Life Remembered: Luke Remington challenged classmates with grace, courage

Life Remembered: Luke Remington challenged classmates with grace, courage

RANTOUL – The term "role model" gets used a lot these days, and it's generally an adult serving as a stellar example for kids.

But Rantoul has lost a role model of a different sort – a child who was worthy of being emulated by all ages, according to those who knew him.

Luke Remington, a fourth-grader at St. Malachy School in Rantoul, died Friday after a long battle with leukemia.

Those who knew him said he lived life and fought his illness with grace and courage.

The youngster didn't want to be a bystander in anything.

"He was not a sideline person at all," said St. Malachy gym teacher Sue Jean, who is also a friend of the Remington family.

She said his classmates saw how much pain and suffering he was going through and yet he was so sharp academically and even athletically that he inspired them to be at their best as well.

"It was a little more focused class because Luke challenged them," Jean said.

"You see him walk into a classroom, and you just can't help but smile. Luke is the kind of person I look up to. He was the kind of role model that could (inspire) even adults."

St. Malachy Principal Jim Flaherty has been around a lot of students in his days as a teacher and an administrator. Yet he called Luke "one of the sweetest kids I have ever had an opportunity to work with."

"He had a wonderful smile. He never complained."

He was a friend to all the students and school officials at St. Malachy.

"Whether it was kindergartners or eighth-graders, they all respected and loved Luke Remington," Flaherty said.

Grief counseling was made available to St. Malachy students Monday. Flaherty estimated 15 to 20 students visited with counselors.

Luke underwent a bone marrow transplant last month at Comer Children's Hospital, Chicago.

Initial tests indicated things were going well, according to his mother, Erin Remington, a teacher at Fisher Grade School.

But her son came down with a virus following the transplant and couldn't shake it.

"It devastated his lungs," Erin Remington said. "We needed that virus to go away, and it wouldn't. His immune system was so suppressed from the transplant. Even with a healthy immune system there's not a whole lot your body can do. You just have to wait it out."

His parents (Erin and Brian), brother Brendan and two uncles were at his bedside when he died. His entire family visited him during the week.

Luke and Brendan Remington were particularly close.

"He loved Brendan and was his biggest fan," Erin Remington said. "Whatever Brendan did he was there to support him and vice versa.

"But they were typical brothers," and had their share of spats.

One came when Luke slipped into Brendan's room to spy on him. Brendan didn't discover his younger brother watching him for 30 minutes – much to his annoyance.

Erin said Luke was a joker and had a sharp wit – a wit more advanced than his years.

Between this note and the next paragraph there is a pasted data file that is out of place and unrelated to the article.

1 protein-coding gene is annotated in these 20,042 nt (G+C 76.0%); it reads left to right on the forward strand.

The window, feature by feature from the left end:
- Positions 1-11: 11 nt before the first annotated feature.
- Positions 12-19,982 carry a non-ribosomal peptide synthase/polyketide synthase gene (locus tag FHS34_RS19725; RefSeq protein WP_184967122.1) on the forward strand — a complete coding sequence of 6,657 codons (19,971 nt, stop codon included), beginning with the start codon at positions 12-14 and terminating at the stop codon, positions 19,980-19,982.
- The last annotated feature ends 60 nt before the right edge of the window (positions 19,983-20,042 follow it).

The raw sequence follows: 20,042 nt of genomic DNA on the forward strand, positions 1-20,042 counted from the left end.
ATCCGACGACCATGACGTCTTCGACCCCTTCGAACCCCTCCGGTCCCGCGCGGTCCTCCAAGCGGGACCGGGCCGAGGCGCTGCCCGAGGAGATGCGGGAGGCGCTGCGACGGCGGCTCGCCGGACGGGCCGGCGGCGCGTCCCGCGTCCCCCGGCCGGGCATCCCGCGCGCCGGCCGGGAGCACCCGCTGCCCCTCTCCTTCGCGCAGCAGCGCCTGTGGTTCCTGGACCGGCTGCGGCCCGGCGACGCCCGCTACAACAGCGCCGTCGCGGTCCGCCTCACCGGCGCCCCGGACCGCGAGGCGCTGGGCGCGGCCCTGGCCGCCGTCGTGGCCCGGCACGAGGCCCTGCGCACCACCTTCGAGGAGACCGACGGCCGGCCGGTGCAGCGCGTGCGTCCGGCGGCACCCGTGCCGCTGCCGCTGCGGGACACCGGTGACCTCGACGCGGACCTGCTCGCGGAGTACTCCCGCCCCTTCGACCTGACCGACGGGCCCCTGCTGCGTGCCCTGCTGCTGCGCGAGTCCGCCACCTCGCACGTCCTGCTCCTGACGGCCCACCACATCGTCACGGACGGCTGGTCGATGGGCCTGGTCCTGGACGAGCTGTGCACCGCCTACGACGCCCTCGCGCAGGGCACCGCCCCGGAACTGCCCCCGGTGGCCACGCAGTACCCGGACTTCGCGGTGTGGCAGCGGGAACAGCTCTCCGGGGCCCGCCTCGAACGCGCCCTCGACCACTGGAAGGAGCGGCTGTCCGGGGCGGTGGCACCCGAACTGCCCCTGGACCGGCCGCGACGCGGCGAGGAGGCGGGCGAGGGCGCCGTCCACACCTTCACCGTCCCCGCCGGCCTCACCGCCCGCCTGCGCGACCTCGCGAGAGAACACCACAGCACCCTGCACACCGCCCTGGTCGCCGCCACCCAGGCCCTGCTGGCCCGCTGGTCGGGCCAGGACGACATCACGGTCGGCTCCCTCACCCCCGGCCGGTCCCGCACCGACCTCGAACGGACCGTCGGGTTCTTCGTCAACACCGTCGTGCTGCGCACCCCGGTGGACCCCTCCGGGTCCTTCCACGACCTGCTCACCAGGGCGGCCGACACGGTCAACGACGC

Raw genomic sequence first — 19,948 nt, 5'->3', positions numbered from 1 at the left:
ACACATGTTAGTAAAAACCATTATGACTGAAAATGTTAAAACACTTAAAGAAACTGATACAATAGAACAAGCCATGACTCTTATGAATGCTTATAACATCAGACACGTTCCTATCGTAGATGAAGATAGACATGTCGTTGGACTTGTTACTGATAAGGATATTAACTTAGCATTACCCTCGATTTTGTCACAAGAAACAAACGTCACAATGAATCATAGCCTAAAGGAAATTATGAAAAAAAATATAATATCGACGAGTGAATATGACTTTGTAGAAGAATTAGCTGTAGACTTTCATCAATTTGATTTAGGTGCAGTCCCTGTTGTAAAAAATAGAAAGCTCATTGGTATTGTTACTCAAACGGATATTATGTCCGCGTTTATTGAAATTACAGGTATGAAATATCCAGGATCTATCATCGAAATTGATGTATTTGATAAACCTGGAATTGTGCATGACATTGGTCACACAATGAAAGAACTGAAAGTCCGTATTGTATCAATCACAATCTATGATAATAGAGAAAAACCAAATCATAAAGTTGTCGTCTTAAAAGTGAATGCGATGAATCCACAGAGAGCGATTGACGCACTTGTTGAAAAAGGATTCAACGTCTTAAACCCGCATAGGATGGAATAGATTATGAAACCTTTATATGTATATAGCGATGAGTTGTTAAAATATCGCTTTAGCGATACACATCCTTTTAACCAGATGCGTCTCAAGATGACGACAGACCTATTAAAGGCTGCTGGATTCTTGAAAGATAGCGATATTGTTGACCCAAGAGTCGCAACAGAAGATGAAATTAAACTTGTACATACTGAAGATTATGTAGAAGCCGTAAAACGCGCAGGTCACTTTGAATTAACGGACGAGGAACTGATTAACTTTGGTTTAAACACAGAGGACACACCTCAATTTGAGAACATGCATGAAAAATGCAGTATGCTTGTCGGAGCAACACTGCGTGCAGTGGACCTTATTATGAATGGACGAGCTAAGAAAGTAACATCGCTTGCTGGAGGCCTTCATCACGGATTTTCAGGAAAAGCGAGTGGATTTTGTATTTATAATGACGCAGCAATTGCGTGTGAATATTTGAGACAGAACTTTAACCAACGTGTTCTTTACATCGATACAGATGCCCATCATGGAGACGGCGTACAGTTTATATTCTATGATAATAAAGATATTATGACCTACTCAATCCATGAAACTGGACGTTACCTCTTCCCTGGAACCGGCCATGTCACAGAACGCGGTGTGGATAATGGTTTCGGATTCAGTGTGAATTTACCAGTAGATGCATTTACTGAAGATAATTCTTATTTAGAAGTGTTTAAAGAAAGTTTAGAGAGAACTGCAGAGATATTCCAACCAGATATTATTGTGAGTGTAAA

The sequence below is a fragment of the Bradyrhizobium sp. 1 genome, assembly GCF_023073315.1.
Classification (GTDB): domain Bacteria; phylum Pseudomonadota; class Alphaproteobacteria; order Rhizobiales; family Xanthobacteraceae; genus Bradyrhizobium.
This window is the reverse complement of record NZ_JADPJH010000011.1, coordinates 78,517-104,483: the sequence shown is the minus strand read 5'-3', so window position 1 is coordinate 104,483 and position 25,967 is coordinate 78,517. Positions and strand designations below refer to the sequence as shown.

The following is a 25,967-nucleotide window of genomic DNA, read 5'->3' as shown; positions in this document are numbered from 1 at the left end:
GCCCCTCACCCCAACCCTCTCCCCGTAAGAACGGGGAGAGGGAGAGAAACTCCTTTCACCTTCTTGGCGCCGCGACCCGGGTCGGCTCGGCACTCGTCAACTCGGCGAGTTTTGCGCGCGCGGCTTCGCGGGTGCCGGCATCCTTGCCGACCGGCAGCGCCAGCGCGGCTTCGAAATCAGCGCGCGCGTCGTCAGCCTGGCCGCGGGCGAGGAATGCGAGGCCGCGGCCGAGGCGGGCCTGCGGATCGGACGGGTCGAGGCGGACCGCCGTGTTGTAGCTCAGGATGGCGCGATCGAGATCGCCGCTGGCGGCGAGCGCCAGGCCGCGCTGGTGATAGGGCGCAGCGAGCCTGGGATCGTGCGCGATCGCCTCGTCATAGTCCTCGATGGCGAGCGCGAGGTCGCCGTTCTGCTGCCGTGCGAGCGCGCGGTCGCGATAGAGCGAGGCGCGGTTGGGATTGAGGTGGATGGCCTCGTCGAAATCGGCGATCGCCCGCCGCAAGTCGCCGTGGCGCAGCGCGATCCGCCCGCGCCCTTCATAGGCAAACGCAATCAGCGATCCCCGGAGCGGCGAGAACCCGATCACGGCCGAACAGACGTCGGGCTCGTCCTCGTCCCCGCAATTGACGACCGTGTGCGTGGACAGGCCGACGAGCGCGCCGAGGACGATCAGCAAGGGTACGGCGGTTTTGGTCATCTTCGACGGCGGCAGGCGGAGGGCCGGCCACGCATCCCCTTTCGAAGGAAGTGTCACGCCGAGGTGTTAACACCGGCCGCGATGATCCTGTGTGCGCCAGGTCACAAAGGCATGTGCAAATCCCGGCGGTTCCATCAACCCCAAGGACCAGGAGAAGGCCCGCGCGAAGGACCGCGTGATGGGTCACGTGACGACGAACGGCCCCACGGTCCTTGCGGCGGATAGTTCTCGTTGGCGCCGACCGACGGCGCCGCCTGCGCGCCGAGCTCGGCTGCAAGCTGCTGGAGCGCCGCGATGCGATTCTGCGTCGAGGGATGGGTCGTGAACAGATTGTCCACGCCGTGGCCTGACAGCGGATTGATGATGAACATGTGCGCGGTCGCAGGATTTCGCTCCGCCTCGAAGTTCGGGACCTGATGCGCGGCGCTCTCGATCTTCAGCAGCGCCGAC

"He had a lot of funny little sayings and quirks about him," his mother said. "He liked to dance. He liked to do goofy little dances around the house. He was just a sharp-witted little boy."

The closest his mother ever saw him get to complaining happened on a trip home from St. Louis for treatment. Luke wrote a note to himself, "Leukemia stinks" with leukemia misspelled. His mother agreed with him, but she kept the note as one more thing by which to remember her son.

Erin Remington said her son was stronger than most adults.

"(His ordeal with leukemia) was easier for us to get through ... because of how strong he was," she said.

"He had a strong faith. We didn't talk about funerals. I didn't think it was appropriate, but we would talk some times about not being scared about death. We talked about it without him thinking he had to prepare for it."

His mother said Luke had a heart for others.

While Luke was in first grade, St. Malachy conducted a mission project to study a poor country, pray for the people of that country and collect money for its residents.

Luke studied the Philippines.

"Ever since then, every night when we would say our prayers, he would always pray for the people of the Philippines," Erin said. "After three years he would still pray for the people of the Philippines."

Luke's love for the St. Louis Cardinals is well documented.

Flaherty, meanwhile, is an avid Chicago Cubs fan, and he and Luke used to go round and round about the two teams.

"And I lost every argument," Flaherty said.

"He always had this sly smile (and) penetrating eyes, and a topic he talked about that he just loved was baseball."

Erin Remington said her family's trying times have been made easier by the support of Rantoul and surrounding communities.

A Luke's Team fundraiser sponsored by the Knights of Columbus, for example, was held earlier this month.

Leonard Schmidt, a Knights of Columbus member, said the event, which they called a reunion because another fundraiser was conducted for Luke about two years ago, has raised more than $18,000.

Included in that total was about $850 raised by St. Malachy School students.

Erin Remington said the family has been so impressed by the outpouring.

"The support from Rantoul, Thomasboro, Fisher, Gifford and Champaign has been amazing," she said. "People took up his cause and were so generous, and a lot of the people didn't even know Luke. I'm so grateful this is where we live. There are very good people who live here."

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